Pennywell Farm is an organic farm and tourist attraction just outside the town.

Registration Districts

Listed as East Buckfastleigh and West Buckfastleigh between 1894 and 1974.

Research Tips

(revised Nov 2018)

  • For a quick view of all the parishes in Devon, download this map from Devon County Council and save it to your computer. It is in pdf format and expansion to 200% allows viewing of all the parishes by name. Modern "district" and parish boundaries are shown.
  • Ordnance Survey Map of Devonshire North and Devonshire South are large-scale maps covering the whole of Devon between them. They show the parish boundaries when Rural Districts were still in existence and before the mergers of parishes that took place in 1935 and 1974. When expanded the maps can show many of the small villages and hamlets inside the parishes. These maps are now downloadable for personal use but they can take up a lot of computer memory.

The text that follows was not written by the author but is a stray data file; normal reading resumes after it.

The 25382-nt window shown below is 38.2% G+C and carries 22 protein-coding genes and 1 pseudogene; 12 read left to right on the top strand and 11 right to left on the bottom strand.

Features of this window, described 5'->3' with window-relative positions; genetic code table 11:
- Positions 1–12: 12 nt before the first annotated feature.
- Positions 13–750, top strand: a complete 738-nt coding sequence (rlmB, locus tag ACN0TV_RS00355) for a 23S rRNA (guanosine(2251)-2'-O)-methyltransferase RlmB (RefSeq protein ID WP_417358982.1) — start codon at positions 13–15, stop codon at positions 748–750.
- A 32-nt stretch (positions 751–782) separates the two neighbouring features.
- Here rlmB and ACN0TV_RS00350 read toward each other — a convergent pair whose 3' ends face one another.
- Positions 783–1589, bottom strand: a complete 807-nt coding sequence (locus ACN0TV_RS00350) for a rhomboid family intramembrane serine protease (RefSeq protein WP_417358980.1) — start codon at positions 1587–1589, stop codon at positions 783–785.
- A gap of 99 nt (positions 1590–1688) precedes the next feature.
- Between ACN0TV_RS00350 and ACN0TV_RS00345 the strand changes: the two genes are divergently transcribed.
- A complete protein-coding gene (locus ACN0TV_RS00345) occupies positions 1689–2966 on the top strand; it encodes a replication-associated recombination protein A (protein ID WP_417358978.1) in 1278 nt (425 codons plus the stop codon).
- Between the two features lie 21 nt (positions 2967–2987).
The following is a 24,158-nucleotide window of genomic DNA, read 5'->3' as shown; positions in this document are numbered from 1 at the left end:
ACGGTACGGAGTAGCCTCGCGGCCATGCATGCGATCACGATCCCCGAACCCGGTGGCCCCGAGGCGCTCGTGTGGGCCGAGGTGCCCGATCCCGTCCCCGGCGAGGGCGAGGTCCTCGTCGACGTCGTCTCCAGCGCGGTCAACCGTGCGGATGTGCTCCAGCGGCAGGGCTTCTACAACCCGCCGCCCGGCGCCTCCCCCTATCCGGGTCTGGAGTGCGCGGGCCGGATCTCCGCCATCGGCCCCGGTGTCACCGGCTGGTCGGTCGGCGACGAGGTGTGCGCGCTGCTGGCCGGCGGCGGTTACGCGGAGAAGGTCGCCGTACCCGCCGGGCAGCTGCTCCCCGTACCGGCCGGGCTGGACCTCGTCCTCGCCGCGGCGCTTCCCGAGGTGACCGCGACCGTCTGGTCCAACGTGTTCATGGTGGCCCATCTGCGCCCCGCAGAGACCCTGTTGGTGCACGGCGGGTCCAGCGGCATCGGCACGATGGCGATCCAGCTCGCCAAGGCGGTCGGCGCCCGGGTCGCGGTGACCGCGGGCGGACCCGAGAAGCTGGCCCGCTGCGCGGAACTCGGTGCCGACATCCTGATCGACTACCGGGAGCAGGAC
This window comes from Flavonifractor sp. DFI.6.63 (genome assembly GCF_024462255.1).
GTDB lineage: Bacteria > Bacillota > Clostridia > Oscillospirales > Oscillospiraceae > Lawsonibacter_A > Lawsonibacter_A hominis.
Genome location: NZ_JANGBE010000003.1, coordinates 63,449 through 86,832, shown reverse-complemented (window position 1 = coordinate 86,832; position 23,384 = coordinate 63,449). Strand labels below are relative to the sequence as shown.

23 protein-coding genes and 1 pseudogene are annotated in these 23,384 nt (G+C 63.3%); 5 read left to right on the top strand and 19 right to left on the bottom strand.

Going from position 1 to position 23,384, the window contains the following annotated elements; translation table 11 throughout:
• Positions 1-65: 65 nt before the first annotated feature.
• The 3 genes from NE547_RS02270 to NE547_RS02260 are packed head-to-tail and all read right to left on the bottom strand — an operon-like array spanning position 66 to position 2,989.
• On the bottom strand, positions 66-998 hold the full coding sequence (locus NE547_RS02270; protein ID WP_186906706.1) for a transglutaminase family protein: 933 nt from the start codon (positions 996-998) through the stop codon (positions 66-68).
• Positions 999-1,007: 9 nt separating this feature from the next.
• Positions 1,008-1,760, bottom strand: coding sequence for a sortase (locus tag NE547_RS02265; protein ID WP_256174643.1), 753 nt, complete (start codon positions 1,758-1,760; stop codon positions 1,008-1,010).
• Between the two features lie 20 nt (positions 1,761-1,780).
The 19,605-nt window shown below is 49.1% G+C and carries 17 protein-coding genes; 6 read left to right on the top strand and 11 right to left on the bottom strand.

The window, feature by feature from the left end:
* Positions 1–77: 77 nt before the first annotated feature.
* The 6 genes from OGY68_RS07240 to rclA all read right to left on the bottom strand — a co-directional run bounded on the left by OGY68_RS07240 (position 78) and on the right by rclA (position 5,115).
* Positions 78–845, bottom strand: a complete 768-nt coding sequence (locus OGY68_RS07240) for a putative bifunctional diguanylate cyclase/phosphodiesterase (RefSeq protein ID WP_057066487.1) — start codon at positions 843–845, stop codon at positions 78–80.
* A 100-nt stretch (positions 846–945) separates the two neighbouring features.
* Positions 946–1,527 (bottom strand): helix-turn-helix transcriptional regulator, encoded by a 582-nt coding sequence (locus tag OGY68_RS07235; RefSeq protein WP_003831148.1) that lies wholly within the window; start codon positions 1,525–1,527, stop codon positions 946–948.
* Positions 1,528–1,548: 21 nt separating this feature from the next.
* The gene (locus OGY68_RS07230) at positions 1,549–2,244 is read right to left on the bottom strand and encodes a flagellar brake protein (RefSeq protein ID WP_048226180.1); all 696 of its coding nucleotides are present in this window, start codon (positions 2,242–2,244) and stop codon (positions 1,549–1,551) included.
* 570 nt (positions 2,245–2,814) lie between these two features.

• GENUKI has a selection of maps showing the boundaries of parishes in the 19th century. The contribution from "Know Your Place" on Devon is a huge website yet to be discovered in detail by this contributor.
  • Devon has three repositories for hands-on investigation of county records. Each has a website which holds their catalog of registers and other documents.
  • Devon Family History Society Mailing address: PO Box 9, Exeter, EX2 6YP, United Kingdom. The society has branches in various parts of the county. It is the largest Family History Society in the United Kingdom. The website has a handy guide to each of the parishes in the county and publishes the registers for each of the Devon dioceses on CDs.
  • This is the home page to the GENUKI Devon website. It has been updated since 2015.